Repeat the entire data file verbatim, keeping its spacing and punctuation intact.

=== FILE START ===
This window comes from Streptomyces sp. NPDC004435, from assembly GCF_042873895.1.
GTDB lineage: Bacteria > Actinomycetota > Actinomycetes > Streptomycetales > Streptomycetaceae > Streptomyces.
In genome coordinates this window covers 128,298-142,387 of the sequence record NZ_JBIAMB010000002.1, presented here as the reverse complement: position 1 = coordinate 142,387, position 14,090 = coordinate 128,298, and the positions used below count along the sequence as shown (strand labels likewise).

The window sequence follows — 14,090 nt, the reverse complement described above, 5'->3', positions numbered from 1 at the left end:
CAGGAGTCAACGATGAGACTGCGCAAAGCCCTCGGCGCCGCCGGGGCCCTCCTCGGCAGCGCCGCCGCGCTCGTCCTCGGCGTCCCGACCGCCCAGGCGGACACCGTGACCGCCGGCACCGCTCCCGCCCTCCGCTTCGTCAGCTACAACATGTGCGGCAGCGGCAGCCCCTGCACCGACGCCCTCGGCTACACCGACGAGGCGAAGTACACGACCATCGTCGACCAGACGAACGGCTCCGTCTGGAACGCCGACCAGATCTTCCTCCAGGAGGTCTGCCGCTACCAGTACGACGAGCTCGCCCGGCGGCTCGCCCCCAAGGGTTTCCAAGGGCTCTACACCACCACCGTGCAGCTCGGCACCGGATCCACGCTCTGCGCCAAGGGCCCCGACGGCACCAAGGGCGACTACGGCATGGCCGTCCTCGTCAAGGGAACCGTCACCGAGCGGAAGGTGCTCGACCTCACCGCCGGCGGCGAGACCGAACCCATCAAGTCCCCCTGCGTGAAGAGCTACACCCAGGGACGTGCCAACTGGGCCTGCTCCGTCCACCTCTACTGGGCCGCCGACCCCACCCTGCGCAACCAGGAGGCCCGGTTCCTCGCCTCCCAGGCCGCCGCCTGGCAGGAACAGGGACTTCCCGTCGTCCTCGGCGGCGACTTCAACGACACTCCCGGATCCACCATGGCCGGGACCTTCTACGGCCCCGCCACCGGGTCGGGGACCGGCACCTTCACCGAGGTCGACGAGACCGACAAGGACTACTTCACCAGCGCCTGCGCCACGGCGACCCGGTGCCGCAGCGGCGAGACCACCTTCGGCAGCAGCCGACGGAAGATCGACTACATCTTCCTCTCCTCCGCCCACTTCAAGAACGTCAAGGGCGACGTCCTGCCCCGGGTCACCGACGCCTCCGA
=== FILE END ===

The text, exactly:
This window comes from Streptomyces sp. NPDC004435, from assembly GCF_042873895.1.
GTDB lineage: Bacteria > Actinomycetota > Actinomycetes > Streptomycetales > Streptomycetaceae > Streptomyces.
In genome coordinates this window covers 128,298-142,387 of the sequence record NZ_JBIAMB010000002.1, presented here as the reverse complement: position 1 = coordinate 142,387, position 14,090 = coordinate 128,298, and the positions used below count along the sequence as shown (strand labels likewise).

The window sequence follows — 14,090 nt, the reverse complement described above, 5'->3', positions numbered from 1 at the left end:
CAGGAGTCAACGATGAGACTGCGCAAAGCCCTCGGCGCCGCCGGGGCCCTCCTCGGCAGCGCCGCCGCGCTCGTCCTCGGCGTCCCGACCGCCCAGGCGGACACCGTGACCGCCGGCACCGCTCCCGCCCTCCGCTTCGTCAGCTACAACATGTGCGGCAGCGGCAGCCCCTGCACCGACGCCCTCGGCTACACCGACGAGGCGAAGTACACGACCATCGTCGACCAGACGAACGGCTCCGTCTGGAACGCCGACCAGATCTTCCTCCAGGAGGTCTGCCGCTACCAGTACGACGAGCTCGCCCGGCGGCTCGCCCCCAAGGGTTTCCAAGGGCTCTACACCACCACCGTGCAGCTCGGCACCGGATCCACGCTCTGCGCCAAGGGCCCCGACGGCACCAAGGGCGACTACGGCATGGCCGTCCTCGTCAAGGGAACCGTCACCGAGCGGAAGGTGCTCGACCTCACCGCCGGCGGCGAGACCGAACCCATCAAGTCCCCCTGCGTGAAGAGCTACACCCAGGGACGTGCCAACTGGGCCTGCTCCGTCCACCTCTACTGGGCCGCCGACCCCACCCTGCGCAACCAGGAGGCCCGGTTCCTCGCCTCCCAGGCCGCCGCCTGGCAGGAACAGGGACTTCCCGTCGTCCTCGGCGGCGACTTCAACGACACTCCCGGATCCACCATGGCCGGGACCTTCTACGGCCCCGCCACCGGGTCGGGGACCGGCACCTTCACCGAGGTCGACGAGACCGACAAGGACTACTTCACCAGCGCCTGCGCCACGGCGACCCGGTGCCGCAGCGGCGAGACCACCTTCGGCAGCAGCCGACGGAAGATCGACTACATCTTCCTCTCCTCCGCCCACTTCAAGAACGTCAAGGGCGACGTCCTGCCCCGGGTCACCGACGCCTCCGA